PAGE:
PRI in Person: Call for government action on pension fund carbon footprints

CEOs at AP4 and ERAFP want governments to oblige public pension funds to publish their carbon footprints,

The Chief Executives of AP4, Sweden’s SEK276bn (€29.9bn) government pension buffer fund, and ERAFP, the €15bn Paris-based French Public Service Additional Pension Scheme, have both called on governments to oblige public pension funds to publish their carbon footprints, with ERAFP saying its is lobbying the French government to do so before the COP21 international climate meeting in Paris next year.

Speaking on the same panel at the annual PRI in Person conference in Montreal, Canada last week, Mats Andersson, AP4 Chief Executive and Philippe Desfossés, CEO at ERAFP, said mandatory carbon footprinting for public pension funds was now a necessary, publically important disclosure.

AP4’s Andersson said: “There is a serious risk that climate change could devalue a large part of our assets over the next 10-20 years and so we need to communicate this to our stakeholders.”

Desfossés said ERAFP was in active discussions with the relevant ministries in the French government to take a lead in advance of next year’s major climate gathering: “We are really arguing for the French government to make a mandatory proposal for public pension funds to disclose their carbon footprint for the COP 21 in Paris.”

The Swedish and French pension funds are among the most outspoken on climate and both have taken significant measures to reveal and reduce their carbon exposure.

Andersson said AP4 was into the third year of a ‘decarbonisation’ strategy, which has initially involved reducing its exposure to heavy carbon polluters in the S&P 500 following a carbon footprint evaluation by Trucost: “We picked 350 companies that were carbon efficient and excluded the worst polluters in each sector.The subsequent difference in tracking error was less than one. Into the third year performance is up by 100 basis points.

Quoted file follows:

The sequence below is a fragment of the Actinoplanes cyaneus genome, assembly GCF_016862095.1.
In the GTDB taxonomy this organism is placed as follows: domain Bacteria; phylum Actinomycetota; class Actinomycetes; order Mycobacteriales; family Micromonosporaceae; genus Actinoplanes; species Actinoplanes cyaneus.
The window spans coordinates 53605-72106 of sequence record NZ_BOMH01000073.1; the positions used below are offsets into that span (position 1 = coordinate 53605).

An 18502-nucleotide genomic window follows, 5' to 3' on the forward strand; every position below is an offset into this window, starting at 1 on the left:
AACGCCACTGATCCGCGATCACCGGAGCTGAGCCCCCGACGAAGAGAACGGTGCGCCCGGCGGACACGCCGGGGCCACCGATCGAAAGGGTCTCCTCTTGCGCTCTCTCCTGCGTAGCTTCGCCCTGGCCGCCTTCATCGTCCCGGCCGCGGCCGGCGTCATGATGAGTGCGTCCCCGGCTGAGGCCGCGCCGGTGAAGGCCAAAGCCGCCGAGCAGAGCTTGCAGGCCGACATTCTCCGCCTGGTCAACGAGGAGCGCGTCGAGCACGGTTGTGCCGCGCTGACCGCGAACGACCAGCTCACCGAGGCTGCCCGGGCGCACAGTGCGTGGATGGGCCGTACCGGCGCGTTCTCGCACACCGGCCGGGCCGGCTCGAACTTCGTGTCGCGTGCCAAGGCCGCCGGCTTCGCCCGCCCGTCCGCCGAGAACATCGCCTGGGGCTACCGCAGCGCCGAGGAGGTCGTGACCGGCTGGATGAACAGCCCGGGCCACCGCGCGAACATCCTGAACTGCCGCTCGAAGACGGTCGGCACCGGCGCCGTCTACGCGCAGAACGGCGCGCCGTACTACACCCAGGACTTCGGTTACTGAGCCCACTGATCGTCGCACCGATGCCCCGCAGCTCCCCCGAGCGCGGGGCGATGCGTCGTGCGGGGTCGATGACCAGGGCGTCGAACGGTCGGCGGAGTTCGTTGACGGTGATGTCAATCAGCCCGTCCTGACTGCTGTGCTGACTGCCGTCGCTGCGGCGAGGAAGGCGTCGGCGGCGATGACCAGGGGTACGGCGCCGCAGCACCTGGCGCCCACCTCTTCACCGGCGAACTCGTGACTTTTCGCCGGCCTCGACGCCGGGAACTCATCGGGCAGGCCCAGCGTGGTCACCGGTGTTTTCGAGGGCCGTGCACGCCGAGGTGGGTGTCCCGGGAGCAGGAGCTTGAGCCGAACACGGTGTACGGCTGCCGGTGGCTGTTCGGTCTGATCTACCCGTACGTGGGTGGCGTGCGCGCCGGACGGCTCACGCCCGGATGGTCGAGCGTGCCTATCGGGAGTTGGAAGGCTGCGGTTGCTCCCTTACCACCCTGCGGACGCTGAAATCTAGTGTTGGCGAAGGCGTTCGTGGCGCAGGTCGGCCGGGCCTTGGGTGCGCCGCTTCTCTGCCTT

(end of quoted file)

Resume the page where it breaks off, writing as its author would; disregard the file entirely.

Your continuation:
“We believe this is a free option that carbon is mispriced and that it will play out much more in the coming five to 10 years.”

He said the fund was now rolling out the strategy into emerging markets: “Within a year we will have a global platform for low carbon indices,” he added.
AP4 is also one of the seed investors in MSCI’s new Global Low Carbon Leaders Indexes, developed at the request of the fund along with FRR, the €36bn French government buffer fund and Amundi, the $1.1trn French asset manager.

Asked what he thought the biggest risk of AP4’s decarbonisation strategy was, Andersson said: “The biggest risk is doing nothing about climate change and its investment impact.”
France’s ERAFP is among the inaugural backers of the Montreal Carbon Pledge, a new portfolio carbon footprint disclosure initiative unveiled by the Principles for Responsible Investment last week. Signatories will disclose their carbon exposure with the aim of using the information to develop an engagement strategy and/or identify and set carbon footprint reduction targets.

Desfossés said he was disappointed that José Manuel Barroso, President of the European Commission, had said little at last week’s climate change summit in New York about reviving the European Emissions Trading System: “We need to lobby governments on a carbon price and market dysfunction. Investors should join the International Investors Group on Climate Change and its sister regional organisations to support this lobbying effort.”